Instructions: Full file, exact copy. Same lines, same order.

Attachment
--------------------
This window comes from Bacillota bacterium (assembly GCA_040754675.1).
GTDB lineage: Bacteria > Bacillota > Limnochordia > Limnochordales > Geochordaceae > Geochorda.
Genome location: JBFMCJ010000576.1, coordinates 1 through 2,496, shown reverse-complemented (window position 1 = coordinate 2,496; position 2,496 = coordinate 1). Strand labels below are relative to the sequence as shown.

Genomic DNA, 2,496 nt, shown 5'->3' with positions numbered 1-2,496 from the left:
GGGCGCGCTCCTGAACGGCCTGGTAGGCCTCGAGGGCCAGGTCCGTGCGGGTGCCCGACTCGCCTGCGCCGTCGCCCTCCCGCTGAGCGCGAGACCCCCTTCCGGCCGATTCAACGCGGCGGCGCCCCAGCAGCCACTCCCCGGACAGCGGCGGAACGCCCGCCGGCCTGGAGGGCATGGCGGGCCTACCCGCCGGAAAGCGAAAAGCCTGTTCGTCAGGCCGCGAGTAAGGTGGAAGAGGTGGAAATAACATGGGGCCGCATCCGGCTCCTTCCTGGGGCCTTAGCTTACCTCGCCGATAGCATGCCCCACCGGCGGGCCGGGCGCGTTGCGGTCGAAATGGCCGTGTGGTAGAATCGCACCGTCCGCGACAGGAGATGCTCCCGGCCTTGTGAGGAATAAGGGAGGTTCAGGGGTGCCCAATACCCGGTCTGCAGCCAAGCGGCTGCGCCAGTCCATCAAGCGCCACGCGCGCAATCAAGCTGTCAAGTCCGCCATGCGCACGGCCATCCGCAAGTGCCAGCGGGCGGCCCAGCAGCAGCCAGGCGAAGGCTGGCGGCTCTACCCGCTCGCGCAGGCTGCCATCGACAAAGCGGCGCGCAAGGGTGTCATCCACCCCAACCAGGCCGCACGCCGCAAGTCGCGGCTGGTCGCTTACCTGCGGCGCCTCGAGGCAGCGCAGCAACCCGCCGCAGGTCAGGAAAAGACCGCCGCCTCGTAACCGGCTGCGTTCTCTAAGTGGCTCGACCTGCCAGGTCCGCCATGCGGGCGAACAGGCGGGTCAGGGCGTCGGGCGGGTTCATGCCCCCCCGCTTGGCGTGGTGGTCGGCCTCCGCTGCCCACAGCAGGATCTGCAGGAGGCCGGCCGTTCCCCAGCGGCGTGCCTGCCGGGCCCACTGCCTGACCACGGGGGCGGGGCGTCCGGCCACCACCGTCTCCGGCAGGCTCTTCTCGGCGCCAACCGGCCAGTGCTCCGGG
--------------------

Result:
This window comes from Bacillota bacterium (assembly GCA_040754675.1).
GTDB lineage: Bacteria > Bacillota > Limnochordia > Limnochordales > Geochordaceae > Geochorda.
Genome location: JBFMCJ010000576.1, coordinates 1 through 2,496, shown reverse-complemented (window position 1 = coordinate 2,496; position 2,496 = coordinate 1). Strand labels below are relative to the sequence as shown.

Genomic DNA, 2,496 nt, shown 5'->3' with positions numbered 1-2,496 from the left:
GGGCGCGCTCCTGAACGGCCTGGTAGGCCTCGAGGGCCAGGTCCGTGCGGGTGCCCGACTCGCCTGCGCCGTCGCCCTCCCGCTGAGCGCGAGACCCCCTTCCGGCCGATTCAACGCGGCGGCGCCCCAGCAGCCACTCCCCGGACAGCGGCGGAACGCCCGCCGGCCTGGAGGGCATGGCGGGCCTACCCGCCGGAAAGCGAAAAGCCTGTTCGTCAGGCCGCGAGTAAGGTGGAAGAGGTGGAAATAACATGGGGCCGCATCCGGCTCCTTCCTGGGGCCTTAGCTTACCTCGCCGATAGCATGCCCCACCGGCGGGCCGGGCGCGTTGCGGTCGAAATGGCCGTGTGGTAGAATCGCACCGTCCGCGACAGGAGATGCTCCCGGCCTTGTGAGGAATAAGGGAGGTTCAGGGGTGCCCAATACCCGGTCTGCAGCCAAGCGGCTGCGCCAGTCCATCAAGCGCCACGCGCGCAATCAAGCTGTCAAGTCCGCCATGCGCACGGCCATCCGCAAGTGCCAGCGGGCGGCCCAGCAGCAGCCAGGCGAAGGCTGGCGGCTCTACCCGCTCGCGCAGGCTGCCATCGACAAAGCGGCGCGCAAGGGTGTCATCCACCCCAACCAGGCCGCACGCCGCAAGTCGCGGCTGGTCGCTTACCTGCGGCGCCTCGAGGCAGCGCAGCAACCCGCCGCAGGTCAGGAAAAGACCGCCGCCTCGTAACCGGCTGCGTTCTCTAAGTGGCTCGACCTGCCAGGTCCGCCATGCGGGCGAACAGGCGGGTCAGGGCGTCGGGCGGGTTCATGCCCCCCCGCTTGGCGTGGTGGTCGGCCTCCGCTGCCCACAGCAGGATCTGCAGGAGGCCGGCCGTTCCCCAGCGGCGTGCCTGCCGGGCCCACTGCCTGACCACGGGGGCGGGGCGTCCGGCCACCACCGTCTCCGGCAGGCTCTTCTCGGCGCCAACCGGCCAGTGCTCCGGG